Renea Johnson closed RJ’s Coffee Den in November after a five-year run at 330 N. 57th Ave. W. The 1,100-square-foot building constructed in 1913 for Duluth Water and Light sits adjacent to the Kom-on-Inn Bar and is zoned for fast-food operations.
Several properties on the key intersection of Central Avenue and Bristol Street are for sale, including Central Sales at 314 N. Central Ave. and a neighboring office building with a large parking lot.
The former Spirit Valley Laundromat closed in July 2017. The three-story building with upper-level apartments, underground parking and a basement swimming pool is listed for sale at $650,000.
The laundromat property is one of the few on the 200 block of Central Avenue not owned by Super One grocery store parent company Miner’s Inc. Miner’s recently acquired the building that serves as the Hoglund, Chwialkowski & Mrozik law office at 228 N. Central Ave. Miner’s also owns the neighboring building, where the Absolute Bodyart tattoo shop operates.
Hale said Miner’s might be purchasing property to protect the grocery store, the largest in its regional chain. Miner’s has not contacted the city with any development plans, Hale said. The company did not return Perfect Duluth Day phone calls seeking comment.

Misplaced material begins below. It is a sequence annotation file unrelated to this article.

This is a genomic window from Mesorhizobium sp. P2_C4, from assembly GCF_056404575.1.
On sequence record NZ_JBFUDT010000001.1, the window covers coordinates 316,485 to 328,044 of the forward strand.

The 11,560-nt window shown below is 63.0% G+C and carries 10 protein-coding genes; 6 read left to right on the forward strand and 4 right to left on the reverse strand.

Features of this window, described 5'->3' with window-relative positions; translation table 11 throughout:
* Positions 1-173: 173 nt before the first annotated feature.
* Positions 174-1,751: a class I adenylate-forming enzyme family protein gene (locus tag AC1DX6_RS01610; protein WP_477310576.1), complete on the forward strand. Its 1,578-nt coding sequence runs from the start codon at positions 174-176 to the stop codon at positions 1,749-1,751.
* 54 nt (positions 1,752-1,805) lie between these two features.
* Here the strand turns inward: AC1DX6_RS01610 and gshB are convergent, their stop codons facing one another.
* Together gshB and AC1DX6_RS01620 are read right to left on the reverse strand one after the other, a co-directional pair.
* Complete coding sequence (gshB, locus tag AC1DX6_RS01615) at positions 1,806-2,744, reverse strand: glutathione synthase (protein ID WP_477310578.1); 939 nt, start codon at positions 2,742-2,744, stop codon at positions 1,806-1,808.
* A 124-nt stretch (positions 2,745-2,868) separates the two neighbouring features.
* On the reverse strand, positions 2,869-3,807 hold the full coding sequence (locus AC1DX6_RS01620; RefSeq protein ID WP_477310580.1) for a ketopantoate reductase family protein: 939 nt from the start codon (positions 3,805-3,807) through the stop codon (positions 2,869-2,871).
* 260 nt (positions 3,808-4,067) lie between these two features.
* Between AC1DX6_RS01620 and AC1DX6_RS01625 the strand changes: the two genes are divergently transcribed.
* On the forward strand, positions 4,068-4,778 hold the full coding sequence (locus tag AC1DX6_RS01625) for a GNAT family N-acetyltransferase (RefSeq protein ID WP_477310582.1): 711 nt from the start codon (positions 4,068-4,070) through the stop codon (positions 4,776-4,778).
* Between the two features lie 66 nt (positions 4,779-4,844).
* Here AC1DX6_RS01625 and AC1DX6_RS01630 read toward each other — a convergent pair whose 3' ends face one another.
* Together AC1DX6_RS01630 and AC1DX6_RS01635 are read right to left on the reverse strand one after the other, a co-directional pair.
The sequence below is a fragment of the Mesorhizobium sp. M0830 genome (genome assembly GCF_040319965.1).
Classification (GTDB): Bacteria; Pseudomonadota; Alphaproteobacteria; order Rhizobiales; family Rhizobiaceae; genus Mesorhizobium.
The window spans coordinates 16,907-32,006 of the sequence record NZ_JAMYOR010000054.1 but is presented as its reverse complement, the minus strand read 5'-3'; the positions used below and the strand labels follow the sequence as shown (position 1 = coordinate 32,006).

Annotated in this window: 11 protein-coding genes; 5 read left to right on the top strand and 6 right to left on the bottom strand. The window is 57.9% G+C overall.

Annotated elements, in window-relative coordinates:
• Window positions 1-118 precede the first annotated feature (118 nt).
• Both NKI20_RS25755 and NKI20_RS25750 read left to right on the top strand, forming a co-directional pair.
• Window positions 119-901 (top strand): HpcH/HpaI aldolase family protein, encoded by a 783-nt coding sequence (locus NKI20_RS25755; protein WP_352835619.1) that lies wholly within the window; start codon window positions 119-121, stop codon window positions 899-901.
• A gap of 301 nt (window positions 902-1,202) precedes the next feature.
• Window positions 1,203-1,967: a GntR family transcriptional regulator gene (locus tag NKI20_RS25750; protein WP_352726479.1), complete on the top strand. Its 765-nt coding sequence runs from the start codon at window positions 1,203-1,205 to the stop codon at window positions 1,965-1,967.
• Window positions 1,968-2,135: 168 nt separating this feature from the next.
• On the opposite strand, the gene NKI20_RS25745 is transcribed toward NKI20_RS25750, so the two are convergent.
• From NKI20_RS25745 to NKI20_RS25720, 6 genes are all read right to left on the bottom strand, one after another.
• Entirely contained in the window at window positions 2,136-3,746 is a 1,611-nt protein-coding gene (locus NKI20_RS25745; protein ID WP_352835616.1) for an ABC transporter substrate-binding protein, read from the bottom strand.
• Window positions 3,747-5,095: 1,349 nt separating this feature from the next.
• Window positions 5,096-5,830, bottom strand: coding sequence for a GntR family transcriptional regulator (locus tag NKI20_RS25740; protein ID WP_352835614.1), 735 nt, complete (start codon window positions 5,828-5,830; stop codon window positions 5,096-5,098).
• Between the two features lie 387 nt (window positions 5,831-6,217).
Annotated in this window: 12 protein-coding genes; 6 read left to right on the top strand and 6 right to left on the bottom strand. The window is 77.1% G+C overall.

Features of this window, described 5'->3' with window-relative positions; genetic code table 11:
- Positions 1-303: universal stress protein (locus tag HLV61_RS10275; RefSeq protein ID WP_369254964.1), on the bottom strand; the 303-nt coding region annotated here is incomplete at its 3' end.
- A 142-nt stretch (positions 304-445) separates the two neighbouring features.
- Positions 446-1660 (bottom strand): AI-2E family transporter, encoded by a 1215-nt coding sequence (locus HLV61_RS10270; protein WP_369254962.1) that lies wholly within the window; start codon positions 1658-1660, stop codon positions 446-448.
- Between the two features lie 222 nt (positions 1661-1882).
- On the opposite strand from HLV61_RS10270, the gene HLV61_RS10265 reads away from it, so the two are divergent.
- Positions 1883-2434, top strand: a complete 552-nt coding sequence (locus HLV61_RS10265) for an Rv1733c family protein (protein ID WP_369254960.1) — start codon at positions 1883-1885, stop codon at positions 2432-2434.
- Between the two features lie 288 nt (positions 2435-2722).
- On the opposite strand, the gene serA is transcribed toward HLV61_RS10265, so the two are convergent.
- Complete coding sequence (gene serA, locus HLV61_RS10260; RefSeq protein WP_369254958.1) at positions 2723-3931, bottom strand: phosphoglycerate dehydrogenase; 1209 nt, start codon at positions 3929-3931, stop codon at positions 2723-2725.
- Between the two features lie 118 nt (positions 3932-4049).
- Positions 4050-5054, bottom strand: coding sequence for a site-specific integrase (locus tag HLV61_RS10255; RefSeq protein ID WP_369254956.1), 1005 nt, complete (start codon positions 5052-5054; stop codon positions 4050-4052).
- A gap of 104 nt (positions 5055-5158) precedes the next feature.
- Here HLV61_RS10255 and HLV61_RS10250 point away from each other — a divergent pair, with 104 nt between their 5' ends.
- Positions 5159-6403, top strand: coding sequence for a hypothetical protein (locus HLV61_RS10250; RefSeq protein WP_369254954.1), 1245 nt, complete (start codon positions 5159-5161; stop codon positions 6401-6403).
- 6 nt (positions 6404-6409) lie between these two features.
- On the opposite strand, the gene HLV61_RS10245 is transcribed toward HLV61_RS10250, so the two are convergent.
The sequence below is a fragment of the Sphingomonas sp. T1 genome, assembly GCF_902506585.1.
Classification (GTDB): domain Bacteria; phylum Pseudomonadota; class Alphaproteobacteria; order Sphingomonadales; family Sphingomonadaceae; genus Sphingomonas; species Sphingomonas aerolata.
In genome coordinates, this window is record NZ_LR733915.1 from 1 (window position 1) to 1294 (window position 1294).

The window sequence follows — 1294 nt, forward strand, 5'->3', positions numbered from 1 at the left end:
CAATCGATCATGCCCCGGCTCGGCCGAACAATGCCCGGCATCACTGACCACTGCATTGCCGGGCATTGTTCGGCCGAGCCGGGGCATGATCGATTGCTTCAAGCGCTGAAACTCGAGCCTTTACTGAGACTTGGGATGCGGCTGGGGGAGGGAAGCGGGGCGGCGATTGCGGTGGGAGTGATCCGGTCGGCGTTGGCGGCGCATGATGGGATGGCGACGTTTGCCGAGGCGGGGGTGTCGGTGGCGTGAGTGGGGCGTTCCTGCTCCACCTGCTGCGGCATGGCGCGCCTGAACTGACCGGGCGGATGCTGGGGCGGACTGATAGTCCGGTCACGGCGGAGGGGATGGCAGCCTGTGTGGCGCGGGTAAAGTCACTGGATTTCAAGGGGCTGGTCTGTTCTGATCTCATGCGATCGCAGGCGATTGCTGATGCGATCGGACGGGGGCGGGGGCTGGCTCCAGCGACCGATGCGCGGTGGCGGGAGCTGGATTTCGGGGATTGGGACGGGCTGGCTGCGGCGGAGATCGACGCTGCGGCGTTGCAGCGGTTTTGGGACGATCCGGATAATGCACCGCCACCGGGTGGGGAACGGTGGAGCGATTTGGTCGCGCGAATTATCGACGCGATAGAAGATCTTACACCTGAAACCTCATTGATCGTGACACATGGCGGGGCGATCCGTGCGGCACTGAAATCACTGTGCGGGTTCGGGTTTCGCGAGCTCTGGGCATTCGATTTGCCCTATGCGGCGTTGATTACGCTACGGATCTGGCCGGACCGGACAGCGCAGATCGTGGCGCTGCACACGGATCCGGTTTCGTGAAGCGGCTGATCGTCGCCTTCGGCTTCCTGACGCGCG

CMRA Real Estate agent Gayle Ankario, who is listing the Spirit Valley Laundromat, said the 11,000-square-foot building could be reopened as a laundromat or redeveloped into a new use. The building was constructed using the footprint of a 20th century apartment building in 1991 when the Kmart relocation displaced Grand Avenue laundromat owner Valaree Hammond. Hammond is retiring after 40 years in the laundromat business.
Ankario said West Duluth is starting to see more residential and commercial redevelopment activity.
“It is moving west, you do see things happening, there are some new businesses out there,” she said. “And (development) will move further down the bay, especially those connected with outdoor type activities … they’re really developing that whole area.”
Good freeway access, affordable property and city tax incentives for building renovation and job creation should be attractive to business owners, said Ankario.
“I see (West Duluth) as moving forward,” she said. “Everything is moving west.”